I often stare up at the maple trees outside my kitchen window and wonder how many years they’ve been surviving the storms and ice and, of course, how much sap I could collect if I ever get around to tapping them. My eyes get lost in the fiery banners that grace those branches this time of year. All the while, it’s the unassuming roots beneath that have chiseled through soil and rock, connecting the tree to the very nutrients and water it needs to live and thrive.
Our families are not much different. We want something beautiful for our families, maybe something better than what we grew up with. For all our ideals, we don’t actually know until we wake up a wife or a mom what we’ll actually be like in those shoes. We may find ourselves fumbling for advice, hoping and praying we crack the code on thriving family life. Books, resources and hacks galore – not to mention the advice of friends – offer answers to our many questions. All the while, the most transformative answers lie beneath our feet, rooted in the reality and character of Christ. Without this anchor, discouragement quickly hampers our good-intentioned efforts and the big picture gets lost in the shuffle.
That’s why we’re taking time today to explore what the reality of Christ means for these beautiful, messy relationships right here in our homes.
Click here to print out your free companion guide for this article.
You may have heard the phrase, “Come as you are.” We may picture ourselves lost, blind and dirty coming to Jesus for the first time, but friends, we never outgrow this truth. Somehow, Christ’s acceptance gets diluted as we learn all the “right” things to do and “bad” things to avoid. We know better now. Now, we’ve got to get our stuff together, at least have something to show for all our knowledge. Show that we really mean it. All the while, He’s saying, “What are you waiting for? I’ve cancelled your debt and I call you my own. Here, let me love you and help you.”
In Him, I am forgiven.
Some of my biggest failures as a wife and mom were because I was carrying shame and guilt and did not know how to receive grace for myself. Under the weight of shame, my carnal heart deflects the shame I feel onto others. I project my “badness” onto my immature children. They are looking to me to know what Jesus is like. One of the most beautiful ways I can do that is to be willing to confess my sin and receive the mercy and grace that goes far beyond pardon. In this exchange, I am changed from the inside out.
In Him, my heart finds safety.
Psalms 18:2 says, “The Lord is my rock and my fortress and my deliverer, My God, my rock, in whom I take refuge; My shield and the horn of my salvation, my stronghold.”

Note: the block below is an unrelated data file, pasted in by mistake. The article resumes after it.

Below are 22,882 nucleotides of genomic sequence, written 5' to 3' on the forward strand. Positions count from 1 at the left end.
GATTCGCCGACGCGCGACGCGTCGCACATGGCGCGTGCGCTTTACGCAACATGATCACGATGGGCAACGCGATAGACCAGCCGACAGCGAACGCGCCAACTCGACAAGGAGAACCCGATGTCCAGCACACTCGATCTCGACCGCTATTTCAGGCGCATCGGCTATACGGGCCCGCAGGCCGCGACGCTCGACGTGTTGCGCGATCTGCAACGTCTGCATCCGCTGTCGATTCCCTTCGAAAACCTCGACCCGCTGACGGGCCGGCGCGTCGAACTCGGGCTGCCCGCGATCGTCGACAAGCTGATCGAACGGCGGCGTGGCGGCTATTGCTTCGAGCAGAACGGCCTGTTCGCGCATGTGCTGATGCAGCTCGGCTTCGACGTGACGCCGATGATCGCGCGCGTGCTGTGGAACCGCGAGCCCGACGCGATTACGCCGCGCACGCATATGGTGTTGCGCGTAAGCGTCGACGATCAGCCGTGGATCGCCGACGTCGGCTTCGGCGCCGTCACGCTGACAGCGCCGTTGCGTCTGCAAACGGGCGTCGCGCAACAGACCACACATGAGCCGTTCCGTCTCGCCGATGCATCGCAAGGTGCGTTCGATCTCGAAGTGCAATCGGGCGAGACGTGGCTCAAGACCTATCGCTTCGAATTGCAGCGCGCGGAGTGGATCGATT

It’s as though David is using every word he possibly can to emphatically say: God is my safe place.
If we’re going to picture the Father, let’s settle it once for all. His open arms await us. His love for us will never, ever run out. The more rooted we become in His unshakable love for us, the more courage we’ll find to love others without fear. Rejection may hurt, but in His love, it cannot define us.
We have all faced heartache and our homes are no exception to that. Hasty words, misunderstandings, and hurtful actions can all impact us deeply, especially when coming from those we consider closest to us. (If you are facing abuse, adultery or addition, be encouraged here, but please, please seek professional help as well.) We have a God who is fully sympathetic to our humanity and our pain (Hebrews 4:14-16). He sees it all and doesn’t discount our sorrow, big or small. We need to know this down deep. As we keep our hearts open to the One who heals the brokenhearted (Psalms 147:3), His love empowers us to reject the lies that seek to lock up our hearts from the deep connection we truly desire. As He restores our soul (Psalms 23:3), we are refreshed to love well and lead others to the Healer every chance we get.
In Him, my eyes are opened.
My eyes are opened to the eternal weight of these earthly relationships. God longs to open our eyes to the history we make every time we say “yes” to love. The investments we make in our hearts and into the people we love go far beyond our ability to comprehend. These small decisions, that gentle response, and that candid apology is what world change is made of.
As we grow in the Father’s perspective, more and more we’ll behold our family as who God created them to be. God’s got a knack for seeing through disfunction into the greatness of our unique expression as His image bearers. His eyes show us how to see the treasure in each other and relate in such a way that we help draw it out.
I’ll confess that I’ve seen a part of myself that wants to be a good mom or a good wife, because I want to feel good about myself. If I can (you fill in the blank), then I’ll feel good about how I’m doing in those areas or relationships. The work of Jesus has freed us from the need to measure up. I don’t strive in my relationships to be good enough. Jesus has settled my debt and His spotless history has become mine.
The heart of Jesus frees up my heart to love for the sake of love. He didn’t leave us stranded when He summed up all the commandments into loving God and loving our neighbor. Romans 5:5 says the love of God is shed abroad in our hearts by the Holy Spirit. His love fuels our mission to love, because abiding in Him empowers us to love beyond our own capacity, and into His.
As we close, I’ll leave you with this meditation. You can print it out along with scripture and journal prompts with this article’s companion guide.
Because I’m forgiven, I can forgive.
Because I am His, healing is mine for the places in my heart that feel tender.
Because I am loved, I can love the unlovable.
Because I am accepted, I can accept the people I love, even if I don’t agree with all their decisions.
Because I am safe, I can refuse fear and go first.
Because God is good, I can trust that He is working in my home.